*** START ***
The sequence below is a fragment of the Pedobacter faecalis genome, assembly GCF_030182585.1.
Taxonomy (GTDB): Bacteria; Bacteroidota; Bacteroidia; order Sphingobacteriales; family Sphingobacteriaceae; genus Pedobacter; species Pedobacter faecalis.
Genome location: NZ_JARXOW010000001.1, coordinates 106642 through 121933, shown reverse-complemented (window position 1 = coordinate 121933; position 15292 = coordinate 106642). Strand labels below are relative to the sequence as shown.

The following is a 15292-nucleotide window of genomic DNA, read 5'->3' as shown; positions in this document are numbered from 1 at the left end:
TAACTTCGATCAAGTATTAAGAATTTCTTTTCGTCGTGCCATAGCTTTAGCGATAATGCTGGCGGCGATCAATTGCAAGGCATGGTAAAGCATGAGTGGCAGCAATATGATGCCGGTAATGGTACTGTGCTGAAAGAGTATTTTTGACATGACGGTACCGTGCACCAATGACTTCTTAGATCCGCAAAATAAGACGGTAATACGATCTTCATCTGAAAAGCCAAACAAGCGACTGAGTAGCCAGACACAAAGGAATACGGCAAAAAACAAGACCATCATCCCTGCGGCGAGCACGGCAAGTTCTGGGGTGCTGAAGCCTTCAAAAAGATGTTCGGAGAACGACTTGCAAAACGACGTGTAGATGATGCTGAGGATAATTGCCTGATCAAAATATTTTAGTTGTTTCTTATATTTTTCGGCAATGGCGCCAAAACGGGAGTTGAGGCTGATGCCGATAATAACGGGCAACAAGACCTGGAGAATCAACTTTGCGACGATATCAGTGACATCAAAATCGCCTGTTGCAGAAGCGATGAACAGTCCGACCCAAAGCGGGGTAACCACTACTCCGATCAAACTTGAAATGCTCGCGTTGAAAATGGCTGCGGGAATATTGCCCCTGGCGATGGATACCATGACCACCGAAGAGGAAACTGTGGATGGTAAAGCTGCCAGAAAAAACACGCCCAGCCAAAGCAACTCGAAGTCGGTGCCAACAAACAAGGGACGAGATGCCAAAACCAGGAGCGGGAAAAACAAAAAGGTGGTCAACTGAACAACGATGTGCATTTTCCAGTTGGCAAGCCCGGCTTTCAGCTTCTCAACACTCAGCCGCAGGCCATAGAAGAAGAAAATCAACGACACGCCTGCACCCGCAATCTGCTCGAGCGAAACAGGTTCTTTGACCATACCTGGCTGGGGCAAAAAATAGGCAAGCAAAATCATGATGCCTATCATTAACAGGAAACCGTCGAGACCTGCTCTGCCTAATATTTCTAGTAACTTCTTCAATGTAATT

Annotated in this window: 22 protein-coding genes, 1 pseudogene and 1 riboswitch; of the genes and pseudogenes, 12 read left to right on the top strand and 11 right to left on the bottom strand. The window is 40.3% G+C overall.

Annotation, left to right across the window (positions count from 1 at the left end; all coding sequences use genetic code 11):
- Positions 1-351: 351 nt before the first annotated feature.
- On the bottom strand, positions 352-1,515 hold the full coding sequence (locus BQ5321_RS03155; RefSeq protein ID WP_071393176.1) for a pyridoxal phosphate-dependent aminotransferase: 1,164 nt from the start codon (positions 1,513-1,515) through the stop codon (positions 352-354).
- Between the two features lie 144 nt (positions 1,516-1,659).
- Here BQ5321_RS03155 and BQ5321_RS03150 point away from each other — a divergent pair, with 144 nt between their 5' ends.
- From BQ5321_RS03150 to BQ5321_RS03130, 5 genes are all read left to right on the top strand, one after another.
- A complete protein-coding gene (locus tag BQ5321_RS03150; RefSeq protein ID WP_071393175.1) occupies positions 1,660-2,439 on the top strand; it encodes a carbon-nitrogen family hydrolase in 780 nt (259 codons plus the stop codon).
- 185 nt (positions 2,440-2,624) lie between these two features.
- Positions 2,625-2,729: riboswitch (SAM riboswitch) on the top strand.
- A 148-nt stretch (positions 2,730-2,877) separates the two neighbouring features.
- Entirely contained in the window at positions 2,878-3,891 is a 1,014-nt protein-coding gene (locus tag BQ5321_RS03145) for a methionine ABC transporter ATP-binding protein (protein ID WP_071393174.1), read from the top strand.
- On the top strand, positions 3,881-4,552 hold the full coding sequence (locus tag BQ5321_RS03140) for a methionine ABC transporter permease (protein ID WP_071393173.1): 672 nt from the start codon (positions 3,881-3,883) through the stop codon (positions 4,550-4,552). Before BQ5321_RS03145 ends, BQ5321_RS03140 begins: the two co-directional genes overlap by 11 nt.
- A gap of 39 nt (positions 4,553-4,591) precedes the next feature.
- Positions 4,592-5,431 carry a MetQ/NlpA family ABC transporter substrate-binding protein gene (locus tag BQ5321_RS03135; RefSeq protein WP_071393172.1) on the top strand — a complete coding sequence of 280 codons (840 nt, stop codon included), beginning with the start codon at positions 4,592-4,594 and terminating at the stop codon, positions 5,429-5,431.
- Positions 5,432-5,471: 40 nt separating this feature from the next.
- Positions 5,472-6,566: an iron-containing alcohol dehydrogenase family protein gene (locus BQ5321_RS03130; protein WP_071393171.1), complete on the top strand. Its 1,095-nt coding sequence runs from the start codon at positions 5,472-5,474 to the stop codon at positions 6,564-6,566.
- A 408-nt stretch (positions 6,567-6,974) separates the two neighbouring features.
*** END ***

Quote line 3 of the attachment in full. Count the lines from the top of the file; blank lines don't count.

Genome location: NZ_JARXOW010000001.1, coordinates 106642 through 121933, shown reverse-complemented (window position 1 = coordinate 121933; position 15292 = coordinate 106642). Strand labels below are relative to the sequence as shown.